In conversations with Tom Bradby, a news presenter at British broadcaster ITV, and with Anderson Cooper on CBS’ “60 Minutes,” Harry is expected to shed more light on the acrimonious royal split.
Timed to coincide with the release of his autobiography, “Spare,” trailers from both interviews show Harry accusing his family of fueling negative news coverage about him and his wife, Meghan, Duchess of Sussex.
In the interview with Cooper, which airs Sunday at 7:30 p.m. ET, Harry says he has spoken out publicly because “Every single time I’ve tried to do it privately, there have been briefings and leakings and planting of stories against me and my wife.”
He adds that statements were not put out to protect his family from some of the media coverage and “there becomes a point when silence is betrayal.”
Harry also says his family was “briefing the press,” in the interview with Bradby, which airs Sunday on Britain’s ITV1 channel and its streaming platform, ITVX, at 9 p.m. local time (4 p.m. ET).
He also refuses to commit to attending the May coronation of his father, King Charles III.
“There’s a lot that can happen between now and then. But you know, the door is always open. The ball is in their court,” he says when asked whether he will attend. “I really hope that they are willing to sit down and talk about it.”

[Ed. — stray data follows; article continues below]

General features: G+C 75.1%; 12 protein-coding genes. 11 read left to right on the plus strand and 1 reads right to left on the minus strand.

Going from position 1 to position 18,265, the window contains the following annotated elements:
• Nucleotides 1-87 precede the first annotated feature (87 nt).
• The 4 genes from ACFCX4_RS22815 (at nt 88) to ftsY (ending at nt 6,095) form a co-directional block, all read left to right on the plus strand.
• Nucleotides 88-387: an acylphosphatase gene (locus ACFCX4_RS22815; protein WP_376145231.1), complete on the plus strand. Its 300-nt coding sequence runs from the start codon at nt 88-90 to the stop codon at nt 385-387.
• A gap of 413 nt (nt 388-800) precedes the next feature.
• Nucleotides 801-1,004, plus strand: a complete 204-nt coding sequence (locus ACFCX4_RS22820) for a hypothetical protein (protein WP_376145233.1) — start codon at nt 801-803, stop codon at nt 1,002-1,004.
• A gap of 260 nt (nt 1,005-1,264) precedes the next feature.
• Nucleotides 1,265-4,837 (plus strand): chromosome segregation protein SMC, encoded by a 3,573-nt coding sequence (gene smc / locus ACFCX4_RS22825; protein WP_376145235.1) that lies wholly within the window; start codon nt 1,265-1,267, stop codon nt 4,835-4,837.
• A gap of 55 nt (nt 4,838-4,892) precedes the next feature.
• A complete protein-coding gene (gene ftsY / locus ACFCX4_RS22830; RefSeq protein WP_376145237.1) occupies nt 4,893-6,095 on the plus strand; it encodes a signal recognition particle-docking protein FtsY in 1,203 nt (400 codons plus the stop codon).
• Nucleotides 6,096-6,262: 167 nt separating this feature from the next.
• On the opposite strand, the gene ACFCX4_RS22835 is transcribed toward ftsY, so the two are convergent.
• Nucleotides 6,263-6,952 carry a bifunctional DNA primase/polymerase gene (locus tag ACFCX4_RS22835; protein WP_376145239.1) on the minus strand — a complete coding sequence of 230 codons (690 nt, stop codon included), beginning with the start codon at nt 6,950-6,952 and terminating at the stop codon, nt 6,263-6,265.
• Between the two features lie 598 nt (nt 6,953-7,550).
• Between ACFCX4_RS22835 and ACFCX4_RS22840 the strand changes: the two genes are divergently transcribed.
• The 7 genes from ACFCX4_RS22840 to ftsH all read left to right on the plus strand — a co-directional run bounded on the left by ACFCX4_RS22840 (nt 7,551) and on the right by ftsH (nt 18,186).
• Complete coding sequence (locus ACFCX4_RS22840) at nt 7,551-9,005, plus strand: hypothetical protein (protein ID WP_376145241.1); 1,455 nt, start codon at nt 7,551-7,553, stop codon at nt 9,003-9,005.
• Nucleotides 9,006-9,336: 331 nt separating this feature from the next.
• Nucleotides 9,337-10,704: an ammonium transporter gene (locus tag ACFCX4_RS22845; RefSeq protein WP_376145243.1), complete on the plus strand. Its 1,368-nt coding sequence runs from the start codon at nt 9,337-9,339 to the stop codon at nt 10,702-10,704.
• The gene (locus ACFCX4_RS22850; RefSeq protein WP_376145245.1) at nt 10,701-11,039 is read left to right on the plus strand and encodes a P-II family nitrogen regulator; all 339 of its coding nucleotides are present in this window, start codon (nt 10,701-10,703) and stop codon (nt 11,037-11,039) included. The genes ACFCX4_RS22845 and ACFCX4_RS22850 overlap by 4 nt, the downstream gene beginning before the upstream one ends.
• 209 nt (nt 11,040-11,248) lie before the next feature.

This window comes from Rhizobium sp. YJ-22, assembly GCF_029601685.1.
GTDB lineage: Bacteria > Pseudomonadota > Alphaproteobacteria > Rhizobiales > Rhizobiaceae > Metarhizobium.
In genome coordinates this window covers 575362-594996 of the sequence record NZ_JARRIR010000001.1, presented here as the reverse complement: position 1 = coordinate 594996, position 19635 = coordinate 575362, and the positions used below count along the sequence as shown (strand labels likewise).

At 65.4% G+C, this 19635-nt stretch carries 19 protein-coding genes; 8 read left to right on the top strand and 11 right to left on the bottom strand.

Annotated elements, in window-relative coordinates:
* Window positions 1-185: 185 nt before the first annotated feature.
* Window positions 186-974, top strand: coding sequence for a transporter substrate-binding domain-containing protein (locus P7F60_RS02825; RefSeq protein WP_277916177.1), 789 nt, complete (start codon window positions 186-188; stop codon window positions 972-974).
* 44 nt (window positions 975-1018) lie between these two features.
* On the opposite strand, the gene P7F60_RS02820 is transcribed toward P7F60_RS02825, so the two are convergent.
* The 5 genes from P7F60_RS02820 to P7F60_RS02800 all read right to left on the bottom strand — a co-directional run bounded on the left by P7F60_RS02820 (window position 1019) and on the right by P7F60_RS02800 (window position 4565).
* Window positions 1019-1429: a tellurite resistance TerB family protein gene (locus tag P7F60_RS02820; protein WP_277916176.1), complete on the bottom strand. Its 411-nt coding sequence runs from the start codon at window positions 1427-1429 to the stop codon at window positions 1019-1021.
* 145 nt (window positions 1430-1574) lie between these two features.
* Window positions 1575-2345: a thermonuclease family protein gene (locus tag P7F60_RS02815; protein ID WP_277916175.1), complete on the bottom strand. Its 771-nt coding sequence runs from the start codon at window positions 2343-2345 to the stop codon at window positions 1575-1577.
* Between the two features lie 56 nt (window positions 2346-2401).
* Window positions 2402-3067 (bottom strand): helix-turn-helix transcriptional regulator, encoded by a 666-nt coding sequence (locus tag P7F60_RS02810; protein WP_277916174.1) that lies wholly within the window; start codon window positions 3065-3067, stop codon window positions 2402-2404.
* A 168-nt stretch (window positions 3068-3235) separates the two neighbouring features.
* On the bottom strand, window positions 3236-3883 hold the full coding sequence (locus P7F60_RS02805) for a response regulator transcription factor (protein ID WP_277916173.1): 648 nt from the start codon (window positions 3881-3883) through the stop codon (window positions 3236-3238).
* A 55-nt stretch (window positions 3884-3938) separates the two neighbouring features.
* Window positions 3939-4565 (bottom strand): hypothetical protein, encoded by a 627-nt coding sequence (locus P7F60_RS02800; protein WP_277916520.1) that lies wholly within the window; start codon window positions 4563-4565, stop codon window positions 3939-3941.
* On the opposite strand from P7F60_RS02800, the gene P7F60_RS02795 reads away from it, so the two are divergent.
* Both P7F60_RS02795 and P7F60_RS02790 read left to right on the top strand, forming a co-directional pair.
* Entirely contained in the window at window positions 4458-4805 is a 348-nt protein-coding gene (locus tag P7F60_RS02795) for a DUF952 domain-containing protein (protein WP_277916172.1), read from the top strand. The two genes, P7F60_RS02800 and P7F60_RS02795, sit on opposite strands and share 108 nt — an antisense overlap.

He says that he still believes in the British monarchy, but that he doesn’t know what role he would play in its future.
The interviews come after details of Harry’s highly anticipated memoir, “Spare,” emerged first in leaked advance copies and then after it mistakenly went on sale early in Spain, despite tight security around its publication. NBC News has seen and translated extracts of a Spanish-language version of the book.
In the memoir Harry accuses his brother of physically attacking him during an argument over his marriage to Meghan. He also describes his use of drugs and suggests that William and Catherine, Princess of Wales, encouraged him to dress as a Nazi at a 2005 costume party for which he was widely criticized.
He also faced criticism Friday for his claim in the book that he had killed 25 “enemy combatants” in Afghanistan when he served two tours with the British army.
Kensington Palace, which represents William, and Buckingham Palace, which represents Charles, declined to comment on the allegations made in the book or the trailers, which come at an awkward time for the monarchy, months after Queen Elizabeth II’s death and the ascension of the new king.
It follows the release of a six-part Netflix documentary series last month, which shows just how acrimonious the couple’s split from the family has been, focusing on Harry and Meghan’s 2020 announcement that they would step back from royal duties.
The two first outlined their side of the story in their bombshell interview with media mogul Oprah Winfrey, accusing members of the family of racism.
William denied that the family was racist in public comments at the time, and the palace said in a statement that the allegations were “concerning” and that “while some recollections may vary, they are taken very seriously and will be addressed by the family privately.”